It has been a little over one week since my DUI, and as I’ve moved beyond hating myself for being in an idiot and not understanding the science behind how long it takes alcohol to actually leave your body (note to self, 3 hours after 3 glasses of wine is not enough time), I’ve moved on to trying to figure out how this mess is going to effect my budget. The entire time, all I can think about is how fortunate I am that I am going through this with a decent salary and as a single person. I’m the lucky one.
Between the fines, the lawyer fees ($3000 for my lawyer, who is also handling one open ticket I have so I don’t lose my license permanently), the cost of public transit when you loose your license for a month or a few months, and the ultimate increase in insurance fees (not to mention having to report yourself as having been arrested on any future employment applications), this is not a game someone who doesn’t have the income to support this sort of nightmare wants to play. Not that I want to play it either (at all), but at least, after a few hours balancing my budget, I’ve moved around enough items that I can live frugally for the next few months I can get back on track. It’s definitely not that easy for a lot of other people.
When I was in jail, handcuffed to a chair, in my pretty Nordstrom dress that I bought, on a whim, from the junior’s department, I spent the night studying my fellow convicts. It definitely changed my perception on the type of people who end up in jail. I was probably the only person there who had received a DUI after a nerd gathering, but the others had been out for the night — some were clearly on more substances than alcohol — and they were all fun, normal people who just made a mistake. One mistake that could have hurt someone else (or maybe it did), one mistake that can ruin a life. One mistake defined by the government as a mistake to protect everyone else. One very expensive mistake.
Everyday, we hear about some celebrity getting a DUI or ending up in jail for a similar reason. What popular celeb that makes the front pages of tabloids doesn’t have a DUI on their record? Lindsey Lohan, Haley Joel Osment, Khloe Kardashian, Jason Wahler, Stephanie Pratt, Mel Gibson, Wynonna Judd, Paris Hilton, Nicole Riche, Heather Locklear, Michelle Rodriguez, Mike Tyson, Gus Van Sant, Bill Murray, Shia Lebeouf, Tracy Morgan, and many others all had DUIs. And these people can clearly afford to have a driver take them from one place to another. Still, they go and drive tipsy/drunk anyway. For those like Paris Hilton that make a career on the brand of being a party girl, it’s almost a sad part of the job. For others, it just happened, and they dealt with it just like everyone else.
But for celebs, the cost of a DUI is only a slight nuisance. $3000-$7000 for a lawyer? That’s pocket change. A fine? A few thousand dollars? It won’t even be noticed. I’m also lucky. I can afford the headache (though it still sucks and means I won’t have that $10k for grad school or retirement.) Beyond the constant nightmares about getting arrested (last night I had a dream that I drank a half glass of some vodka and pink grapefruit cocktail and was arrested with a .09 DUI!) I’m ok. I’ll get through this.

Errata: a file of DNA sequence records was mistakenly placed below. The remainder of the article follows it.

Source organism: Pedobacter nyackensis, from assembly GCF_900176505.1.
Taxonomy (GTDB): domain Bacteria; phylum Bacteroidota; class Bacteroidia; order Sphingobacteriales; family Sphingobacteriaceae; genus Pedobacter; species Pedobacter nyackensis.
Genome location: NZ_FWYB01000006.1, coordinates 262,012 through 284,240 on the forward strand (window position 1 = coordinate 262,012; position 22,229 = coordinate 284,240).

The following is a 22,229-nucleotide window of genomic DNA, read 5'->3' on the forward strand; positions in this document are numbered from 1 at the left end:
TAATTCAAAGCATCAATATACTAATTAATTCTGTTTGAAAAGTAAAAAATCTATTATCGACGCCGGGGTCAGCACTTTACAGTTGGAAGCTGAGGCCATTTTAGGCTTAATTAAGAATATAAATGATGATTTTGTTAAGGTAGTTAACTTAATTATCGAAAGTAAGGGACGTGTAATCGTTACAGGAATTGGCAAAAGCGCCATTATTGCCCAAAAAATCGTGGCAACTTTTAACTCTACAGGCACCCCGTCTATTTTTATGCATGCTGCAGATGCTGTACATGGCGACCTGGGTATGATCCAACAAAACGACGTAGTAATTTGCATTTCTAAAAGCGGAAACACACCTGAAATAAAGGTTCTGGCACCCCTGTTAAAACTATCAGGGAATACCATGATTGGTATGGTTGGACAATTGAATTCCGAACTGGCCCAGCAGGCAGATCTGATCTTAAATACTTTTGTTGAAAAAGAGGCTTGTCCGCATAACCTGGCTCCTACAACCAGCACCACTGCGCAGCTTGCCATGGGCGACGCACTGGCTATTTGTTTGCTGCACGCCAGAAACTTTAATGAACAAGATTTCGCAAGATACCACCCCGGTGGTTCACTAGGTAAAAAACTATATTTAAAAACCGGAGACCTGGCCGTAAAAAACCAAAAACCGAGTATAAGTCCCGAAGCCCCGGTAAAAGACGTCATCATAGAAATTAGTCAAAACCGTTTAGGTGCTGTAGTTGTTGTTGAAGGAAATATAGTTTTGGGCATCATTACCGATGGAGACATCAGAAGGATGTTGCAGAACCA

Meanwhile, I think of the other women I met in jail, who were in a really tough spot. Some of them had kids. Some didn’t. Most were arrested for their second DUI or other substances. We all knew we deserved the punishment, but that didn’t make looking ahead to the punishment, and the reality of what that meant any easier. For one woman, she couldn’t stop crying because her boyfriend had to post $8000 bail for her, and he was going to be “very upset” (I took that as he might beat her by the way she said it.) For her second DUI she was facing a jail sentence, and while she didn’t plan to hire a private lawyer again (she said she wasted $1500 on a private lawyer for her first DUI that didn’t help at all), she still was going to struggle paying off any fines and increased insurance fees that came about from her error. She couldn’t even contemplate how messed up her life was going to be after this mistake.
I’ve always been the type to say we ought to prosecute drunk drivers as much as possible because they could hurt people — and, well, that’s true — but I’ve also learned that prosecution isn’t fair at all, and for some of us it’s a pain, for others, it destroys lives. At the same time, I know that I’ve driven on a few hours of sleep at times when I was in a much worse state to drive than after two glasses of wine. Again, I’m not saying we don’t deserve the punishment, but sometimes I question how much of the resulting punishment is so this doesn’t happen again, and how much of it is actually to support funding a government that is in terrible debt. I sucks, but I can pay for that. I can afford my mistakes. A lot of others who are arrested for this and face the same exact fines can’t.
Right now I’ve given up alcohol entirely. It’s hard to do that. Not because I’m alcoholic. Not because I even like drinking. But it’s tough in our culture. When the few times you get invited to hang out with your friends involve “going drinking.” When your company culture includes going out to happy hour after work and everyone has a giant beer. I’ve been ordering water lately. Luckily, no one at work has said anything, but the server always has some comment to make when you are with a bunch of people drinking and you order water. “More of that diet water for you Miss?” That really pisses me off. In that case, I am driving home fairly soon after hanging out with my coworkers, and I’m not about to get in a car after drinking anything again. I don’t have an interest in drinking alcohol at the moment anyway. I’m sober for good. And I refuse to go to AA to make myself look better for the judge because I don’t belong there. I belong in Stupid Mistake Addicts Anonymous if anything. I wish there was such a group.